We always sleep soundly on a boat and last night was no exception, the only drawback is that when you have an inside cabin when the lights are off, it is as black as the proverbial black cat in a coal cellar, you can’t see anything. Switch on a light is akin to being in a British Lancaster over Berlin in 1944 and being caught in searchlights, the shock is instantaneous , as in those perilous days our heroic pilots attempted to weave away into the darkness, under the duvet is our only temporary sanctuary.
Awake at 7am, showered and dressed by halfpast, in breakfast shortly after. We had chosen a little restaurant called ……. on deck 12, it had been recommended by a random passenger we had met the previous evening (she had been on this same ship 10 million times) and saisd it was quite special. Well, it had few tables, a sea view (of course) and besides having a quite intimate atmosphere, lacked a full range of what I would call a full English breakfast ingredients. However, it filled a hole and we did appreciate its exclusivity, though we guessed that as the hour passed, more and more passengers would spoil that.
Afterwards called for a look at the gymnasium (surprisingly busy) and then 2 circuits of the ship on Deck 7. At 10.30am we attended a lecture on Greek Mythology and the stars. Being ‘old’ primary teachers and having had control of what we taught (in the good old days), many, if not all of the myths that the lecturer mentioned, we knew. However, it was informative to hear how they influenced the naming of the constellations etc. Plus, the gentleman’s delivery of the lecture was polished with a more than a smattering of a dry sense of humour. We shall return to hear more. Again we took another turn a round the deck to see the passing oilrigs. We next attended a presentation on our first port of call Flam, though we have already booked an excursion on a train it was interesting to see what else was on offer.
Lunchtime saw us in the Oriental restaurant again. The waiter outside seemed to be sending people to another restaurant, but we had none of that and joined the few passengers inside who were enjoying a healthy cold buffet. We met Anne there and discovered what she had been up to. Yet again there followed another excursion around the deck, with a discovery of the library, and games rooms on deck 8.
During the afternoon Sue opted to sit at the rear of the ship and read while I attended an interesting lecture of Bletchley Park and code breaking. I had intended to visit the gym but things have already started to slip. Later on Sue enjoyed a guitar recital while I watched Man Utd. lose to Swansea and afterwards I watched the 1st half of Arsenal’s game. Luckily the matches were shown in the Lord’s Tavern pub. We met up later for another turn around the decks (quite blustery) for another port poresentation, this time it was Allesund. We had previously decided to climb the mountain there and were reassured that the views from the top were pretty good.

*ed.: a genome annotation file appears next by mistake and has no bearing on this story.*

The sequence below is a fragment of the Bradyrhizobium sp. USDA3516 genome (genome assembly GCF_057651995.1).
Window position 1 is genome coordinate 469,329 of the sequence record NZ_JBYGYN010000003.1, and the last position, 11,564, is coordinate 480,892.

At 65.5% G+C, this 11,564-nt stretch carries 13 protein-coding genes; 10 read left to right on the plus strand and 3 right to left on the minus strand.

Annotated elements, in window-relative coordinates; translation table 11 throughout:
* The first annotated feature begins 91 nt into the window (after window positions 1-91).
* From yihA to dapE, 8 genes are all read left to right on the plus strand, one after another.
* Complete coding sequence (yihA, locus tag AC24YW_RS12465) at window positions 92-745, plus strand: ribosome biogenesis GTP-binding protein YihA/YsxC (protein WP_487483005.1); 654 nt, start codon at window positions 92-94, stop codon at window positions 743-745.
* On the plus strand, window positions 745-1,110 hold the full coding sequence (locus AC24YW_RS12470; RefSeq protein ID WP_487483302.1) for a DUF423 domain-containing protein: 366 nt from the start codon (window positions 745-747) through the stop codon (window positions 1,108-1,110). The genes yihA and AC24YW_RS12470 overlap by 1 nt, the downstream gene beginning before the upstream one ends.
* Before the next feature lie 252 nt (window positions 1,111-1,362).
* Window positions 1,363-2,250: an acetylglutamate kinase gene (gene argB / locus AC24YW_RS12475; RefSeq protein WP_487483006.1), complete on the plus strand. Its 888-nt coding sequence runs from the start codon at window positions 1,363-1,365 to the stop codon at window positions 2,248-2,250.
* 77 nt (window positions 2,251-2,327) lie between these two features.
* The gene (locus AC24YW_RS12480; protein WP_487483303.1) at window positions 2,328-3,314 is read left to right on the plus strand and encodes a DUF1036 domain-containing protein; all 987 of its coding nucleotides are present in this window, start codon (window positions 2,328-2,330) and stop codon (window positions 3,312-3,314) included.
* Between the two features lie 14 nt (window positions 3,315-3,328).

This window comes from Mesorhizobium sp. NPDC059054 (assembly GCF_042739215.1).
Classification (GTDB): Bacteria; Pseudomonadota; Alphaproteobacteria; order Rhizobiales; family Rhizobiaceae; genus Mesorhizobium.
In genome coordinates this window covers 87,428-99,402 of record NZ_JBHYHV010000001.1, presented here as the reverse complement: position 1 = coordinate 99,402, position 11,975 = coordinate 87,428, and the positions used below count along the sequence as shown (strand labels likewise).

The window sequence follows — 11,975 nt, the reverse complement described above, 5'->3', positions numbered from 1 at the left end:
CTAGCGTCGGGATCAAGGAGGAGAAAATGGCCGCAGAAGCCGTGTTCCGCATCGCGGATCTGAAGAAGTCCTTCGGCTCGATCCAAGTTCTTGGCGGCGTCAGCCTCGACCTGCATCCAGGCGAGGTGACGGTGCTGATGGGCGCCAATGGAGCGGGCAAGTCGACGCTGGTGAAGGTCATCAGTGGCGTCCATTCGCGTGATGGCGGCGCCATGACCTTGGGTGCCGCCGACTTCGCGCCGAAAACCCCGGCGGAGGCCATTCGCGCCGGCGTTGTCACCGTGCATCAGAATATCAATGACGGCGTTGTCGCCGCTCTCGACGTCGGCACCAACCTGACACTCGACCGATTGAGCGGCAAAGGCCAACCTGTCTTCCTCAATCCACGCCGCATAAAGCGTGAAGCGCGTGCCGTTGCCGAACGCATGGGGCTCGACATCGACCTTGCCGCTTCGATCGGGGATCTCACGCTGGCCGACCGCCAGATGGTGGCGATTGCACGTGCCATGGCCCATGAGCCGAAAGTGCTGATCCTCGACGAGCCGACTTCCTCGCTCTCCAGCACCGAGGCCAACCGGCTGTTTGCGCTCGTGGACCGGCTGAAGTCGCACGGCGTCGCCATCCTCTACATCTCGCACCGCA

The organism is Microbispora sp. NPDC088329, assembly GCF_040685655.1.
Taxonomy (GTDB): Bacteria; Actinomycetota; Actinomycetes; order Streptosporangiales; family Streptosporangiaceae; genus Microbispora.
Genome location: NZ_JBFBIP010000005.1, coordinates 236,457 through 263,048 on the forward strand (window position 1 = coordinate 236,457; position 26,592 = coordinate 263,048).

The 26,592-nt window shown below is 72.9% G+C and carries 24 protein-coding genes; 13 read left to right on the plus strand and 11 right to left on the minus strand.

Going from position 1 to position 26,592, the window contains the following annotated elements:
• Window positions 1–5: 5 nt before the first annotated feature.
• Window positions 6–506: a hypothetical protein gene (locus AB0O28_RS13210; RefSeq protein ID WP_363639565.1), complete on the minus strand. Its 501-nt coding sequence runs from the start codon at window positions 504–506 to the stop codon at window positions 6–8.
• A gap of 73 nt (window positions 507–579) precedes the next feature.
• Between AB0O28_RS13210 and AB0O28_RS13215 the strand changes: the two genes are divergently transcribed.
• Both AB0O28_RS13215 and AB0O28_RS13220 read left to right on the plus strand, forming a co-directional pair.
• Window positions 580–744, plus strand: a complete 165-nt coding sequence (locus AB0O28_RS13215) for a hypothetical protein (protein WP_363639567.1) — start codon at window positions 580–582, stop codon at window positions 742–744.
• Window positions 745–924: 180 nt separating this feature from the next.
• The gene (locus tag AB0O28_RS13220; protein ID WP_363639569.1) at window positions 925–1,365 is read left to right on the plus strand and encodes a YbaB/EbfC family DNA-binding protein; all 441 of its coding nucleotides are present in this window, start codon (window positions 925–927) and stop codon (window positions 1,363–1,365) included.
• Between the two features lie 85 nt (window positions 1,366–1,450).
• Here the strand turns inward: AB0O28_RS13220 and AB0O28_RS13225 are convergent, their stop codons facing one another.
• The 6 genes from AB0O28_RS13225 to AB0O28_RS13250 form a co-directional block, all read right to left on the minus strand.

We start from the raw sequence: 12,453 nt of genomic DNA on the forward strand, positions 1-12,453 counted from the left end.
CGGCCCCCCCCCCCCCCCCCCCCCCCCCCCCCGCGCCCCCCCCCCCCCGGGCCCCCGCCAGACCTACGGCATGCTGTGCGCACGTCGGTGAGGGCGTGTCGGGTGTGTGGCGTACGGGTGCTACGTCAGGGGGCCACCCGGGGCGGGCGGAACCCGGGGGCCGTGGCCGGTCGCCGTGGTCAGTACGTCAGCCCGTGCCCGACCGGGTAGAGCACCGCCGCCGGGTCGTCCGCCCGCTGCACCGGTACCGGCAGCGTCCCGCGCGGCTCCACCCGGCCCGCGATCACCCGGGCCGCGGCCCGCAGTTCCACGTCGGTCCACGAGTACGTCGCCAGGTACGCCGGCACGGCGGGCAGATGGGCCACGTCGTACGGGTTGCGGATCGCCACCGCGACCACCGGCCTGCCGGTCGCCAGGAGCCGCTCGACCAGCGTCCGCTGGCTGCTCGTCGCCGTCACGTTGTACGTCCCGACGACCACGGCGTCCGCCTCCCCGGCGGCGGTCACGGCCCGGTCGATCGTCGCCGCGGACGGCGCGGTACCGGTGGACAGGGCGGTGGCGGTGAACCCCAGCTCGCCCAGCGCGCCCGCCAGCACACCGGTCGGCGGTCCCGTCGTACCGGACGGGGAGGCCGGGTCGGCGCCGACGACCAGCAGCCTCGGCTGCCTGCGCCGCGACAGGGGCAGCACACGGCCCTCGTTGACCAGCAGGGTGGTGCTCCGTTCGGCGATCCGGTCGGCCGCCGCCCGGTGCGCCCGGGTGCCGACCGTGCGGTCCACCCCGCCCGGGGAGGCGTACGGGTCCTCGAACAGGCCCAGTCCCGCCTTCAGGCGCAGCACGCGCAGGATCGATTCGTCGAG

It was a ‘smart casual’ evening for dinner so we returned to cabin to change and then spent a pleasant hour watching an ‘ABBA’ show in the Pacific Lounge before going into dinner. The sea conditions had started to get rougher. We had been warned by the Captain during an afternoon announcement. He appears to have a dry sense of humour as he finished his speech with a joke: For those of you whose passport photos really do look like you, you are far too ill to be travelling by ship.
Our table for eight was attended by the same couples of the previous evening, so it looks as if the missing pair have already fallen overboard. Though there didn’t appear to me to be much movement of the ship, it obviously affected Sue as during the main course she excused herself to return to the cabin to lie down. I was surprised to find her ‘recovered’ back in the cabin after I had finished my meal, so we climbed the stairs to the theatre and were hugely entertained by the comedian Riki Jay.
Again, when we switched off the lights in the cabin, sleep overwhelmed us both. I guess we are lucky in that our cabin is situtated in line with the keel and not at an angle as most are. This means that we are on a short cross corridor so do not get passing passenger traffic and we do not notice any rocking or rolling of the ship. Must remember this for any future ventures.